Skip Navigation LinksHome > December 15, 2013 - Volume 64 - Issue 5 > Prediction of Hepatic Fibrosis in Patients Coinfected With H...
JAIDS Journal of Acquired Immune Deficiency Syndromes:
doi: 10.1097/QAI.0b013e3182a06eb6
Basic and Translational Science

Prediction of Hepatic Fibrosis in Patients Coinfected With HIV and Hepatitis C Virus Based on Genetic Markers

Fernández-Rodríguez, Amanda PhD*; Berenguer, Juan MD†,‡; Jiménez-Sousa, María A. PhD*; Guzmán-Fulgencio, María PhD*; Micheloud, Dariela MD§; Miralles, Pilar MD†,‡; López, Juan Carlos MD†,‡; Bellón, José María PhD; Aldamiz-Echevarria, Teresa MD†,‡; García–Broncano, Pilar BSc*; Carrero, Ana MD†,‡; Álvarez, Emilio MD; Resino, Salvador PhD*

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Abstract

Objective: To assess the ability of the cirrhosis risk score (CRS) to predict liver fibrosis progression in HIV/hepatitis C virus (HCV)-coinfected patients.

Design: Retrospective follow-up study.

Methods: Based on a minimum follow-up time of 10 years with HCV infection, 190 HIV/HCV-coinfected patients were classified according to their METAVIR score: (1) 25 nonprogressor patients who did not develop fibrosis (F0) and (2) 165 progressor patients who developed fibrosis (F ≥ 1). Seven polymorphisms of CRS signature and IL28B genotype were performed using the GoldenGate assay. The CRS signature was calculated by naive Bayes formula as previously described.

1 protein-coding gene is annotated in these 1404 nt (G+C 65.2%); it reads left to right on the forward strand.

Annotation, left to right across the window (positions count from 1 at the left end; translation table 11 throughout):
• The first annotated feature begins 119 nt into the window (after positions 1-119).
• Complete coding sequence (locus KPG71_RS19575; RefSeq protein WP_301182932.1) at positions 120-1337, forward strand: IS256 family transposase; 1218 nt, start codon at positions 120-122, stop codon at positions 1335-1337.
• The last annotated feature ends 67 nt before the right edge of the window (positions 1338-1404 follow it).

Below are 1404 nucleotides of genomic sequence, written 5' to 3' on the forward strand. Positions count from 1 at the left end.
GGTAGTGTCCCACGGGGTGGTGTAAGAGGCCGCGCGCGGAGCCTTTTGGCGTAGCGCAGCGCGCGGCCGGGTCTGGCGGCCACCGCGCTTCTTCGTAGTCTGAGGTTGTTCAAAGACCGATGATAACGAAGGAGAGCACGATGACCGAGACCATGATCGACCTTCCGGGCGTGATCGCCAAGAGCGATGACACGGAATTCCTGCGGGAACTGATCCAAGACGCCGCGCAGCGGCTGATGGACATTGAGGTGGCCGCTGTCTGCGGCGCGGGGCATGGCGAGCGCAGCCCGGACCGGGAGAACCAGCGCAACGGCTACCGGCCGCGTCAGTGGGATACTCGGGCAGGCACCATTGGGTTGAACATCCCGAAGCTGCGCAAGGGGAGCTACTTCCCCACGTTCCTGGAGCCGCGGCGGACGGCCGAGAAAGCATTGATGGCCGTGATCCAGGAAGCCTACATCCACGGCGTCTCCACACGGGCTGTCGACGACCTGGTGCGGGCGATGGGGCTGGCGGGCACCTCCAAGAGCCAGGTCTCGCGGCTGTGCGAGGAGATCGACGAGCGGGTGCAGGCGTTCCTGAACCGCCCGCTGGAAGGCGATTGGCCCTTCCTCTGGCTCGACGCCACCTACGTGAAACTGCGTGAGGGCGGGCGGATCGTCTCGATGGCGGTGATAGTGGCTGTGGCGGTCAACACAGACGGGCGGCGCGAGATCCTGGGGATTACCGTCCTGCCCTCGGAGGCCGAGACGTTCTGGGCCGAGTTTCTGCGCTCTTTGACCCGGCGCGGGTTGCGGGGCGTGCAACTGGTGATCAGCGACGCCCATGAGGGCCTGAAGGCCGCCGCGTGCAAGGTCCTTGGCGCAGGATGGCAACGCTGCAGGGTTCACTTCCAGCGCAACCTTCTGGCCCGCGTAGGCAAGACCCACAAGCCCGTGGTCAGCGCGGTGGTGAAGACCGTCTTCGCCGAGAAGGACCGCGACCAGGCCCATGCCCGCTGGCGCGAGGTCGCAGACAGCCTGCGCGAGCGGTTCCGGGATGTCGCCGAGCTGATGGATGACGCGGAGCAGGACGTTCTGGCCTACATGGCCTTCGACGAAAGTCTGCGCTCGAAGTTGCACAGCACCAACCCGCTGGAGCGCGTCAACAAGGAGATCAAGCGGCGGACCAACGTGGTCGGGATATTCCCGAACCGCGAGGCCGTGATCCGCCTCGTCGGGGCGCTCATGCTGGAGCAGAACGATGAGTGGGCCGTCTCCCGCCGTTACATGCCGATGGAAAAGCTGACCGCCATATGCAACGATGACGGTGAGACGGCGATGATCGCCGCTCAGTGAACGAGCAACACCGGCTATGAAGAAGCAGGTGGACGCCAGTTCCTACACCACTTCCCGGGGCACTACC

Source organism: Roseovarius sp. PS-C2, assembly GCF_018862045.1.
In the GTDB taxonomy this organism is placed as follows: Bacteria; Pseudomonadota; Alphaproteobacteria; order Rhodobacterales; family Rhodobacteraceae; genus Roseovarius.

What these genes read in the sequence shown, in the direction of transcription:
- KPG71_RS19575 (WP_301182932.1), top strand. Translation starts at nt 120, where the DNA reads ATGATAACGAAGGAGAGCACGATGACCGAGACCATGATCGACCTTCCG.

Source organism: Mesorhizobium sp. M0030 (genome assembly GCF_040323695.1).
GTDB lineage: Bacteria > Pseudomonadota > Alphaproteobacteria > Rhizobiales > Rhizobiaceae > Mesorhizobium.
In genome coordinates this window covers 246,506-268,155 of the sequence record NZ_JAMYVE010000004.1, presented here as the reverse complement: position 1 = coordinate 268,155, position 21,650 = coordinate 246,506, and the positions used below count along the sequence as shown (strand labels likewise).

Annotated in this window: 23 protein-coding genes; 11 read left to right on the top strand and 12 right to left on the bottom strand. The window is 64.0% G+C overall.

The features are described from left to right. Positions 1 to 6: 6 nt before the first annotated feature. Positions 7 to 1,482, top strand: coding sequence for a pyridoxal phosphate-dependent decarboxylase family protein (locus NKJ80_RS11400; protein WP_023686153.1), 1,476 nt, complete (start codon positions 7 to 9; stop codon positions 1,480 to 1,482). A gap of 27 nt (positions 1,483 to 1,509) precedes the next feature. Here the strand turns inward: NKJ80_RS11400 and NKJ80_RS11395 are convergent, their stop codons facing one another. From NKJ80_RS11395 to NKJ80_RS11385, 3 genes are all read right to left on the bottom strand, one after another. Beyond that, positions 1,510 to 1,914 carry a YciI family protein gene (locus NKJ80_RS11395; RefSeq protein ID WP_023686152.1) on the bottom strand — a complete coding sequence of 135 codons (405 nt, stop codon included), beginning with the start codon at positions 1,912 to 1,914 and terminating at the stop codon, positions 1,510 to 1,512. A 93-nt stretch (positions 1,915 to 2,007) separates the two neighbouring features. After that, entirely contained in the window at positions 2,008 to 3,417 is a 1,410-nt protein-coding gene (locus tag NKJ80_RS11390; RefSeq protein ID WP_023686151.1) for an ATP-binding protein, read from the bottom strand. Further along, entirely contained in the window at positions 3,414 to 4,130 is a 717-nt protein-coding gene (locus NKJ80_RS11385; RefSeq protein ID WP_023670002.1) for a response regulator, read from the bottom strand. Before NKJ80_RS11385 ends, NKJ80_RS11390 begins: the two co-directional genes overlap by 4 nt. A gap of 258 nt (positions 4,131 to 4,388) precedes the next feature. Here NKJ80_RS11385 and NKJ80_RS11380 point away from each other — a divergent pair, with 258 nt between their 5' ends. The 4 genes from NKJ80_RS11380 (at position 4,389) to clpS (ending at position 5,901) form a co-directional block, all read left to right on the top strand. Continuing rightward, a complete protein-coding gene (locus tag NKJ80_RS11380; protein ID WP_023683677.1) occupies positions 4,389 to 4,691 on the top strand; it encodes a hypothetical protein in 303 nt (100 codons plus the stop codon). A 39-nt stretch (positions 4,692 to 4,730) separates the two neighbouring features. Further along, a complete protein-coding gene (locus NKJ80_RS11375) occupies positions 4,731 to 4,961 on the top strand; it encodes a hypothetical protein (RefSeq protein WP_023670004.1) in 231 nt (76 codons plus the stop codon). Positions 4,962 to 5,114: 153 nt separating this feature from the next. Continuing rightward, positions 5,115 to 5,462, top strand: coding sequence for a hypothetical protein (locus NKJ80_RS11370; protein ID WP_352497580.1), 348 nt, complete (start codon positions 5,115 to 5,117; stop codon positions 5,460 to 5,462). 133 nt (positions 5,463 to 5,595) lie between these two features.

Results: Nonprogressors had CRS values significantly lower than progressors (0.61 versus 0.67; P = 0.043). Among the progressors, we observed similar CRS values through all the fibrosis stages (F1/F2/F3/F4). The percentage of patients with CRS > 0.70 (high risk of developing fibrosis) was higher in progressors than in nonprogressors; but the percentages with values between 0.50 and 0.70 (intermediate risk) and <0.50 (low risk) were quite similar for each of the fibrosis stages (P = 0.047). The area under the receiver-operating characteristic curve of CRS for discriminating nonprogressor versus progressor was 0.625 (P = 0.043). When clinical variables were considered (age at HCV infection, intravenous drug use, gender, IL28B, and HCV genotype), the area under the receiver-operating characteristic curve of CRS improved up to 0.739 (P < 0.001).

Conclusions: CRS itself seems not to be a good marker for identifying HIV/HCV-coinfected patients who are at high risk of developing liver fibrosis. However, CRS score coupled with clinical factors might help to distinguish between nonprogressors and progressors patients.

© 2013 by Lippincott Williams & Wilkins

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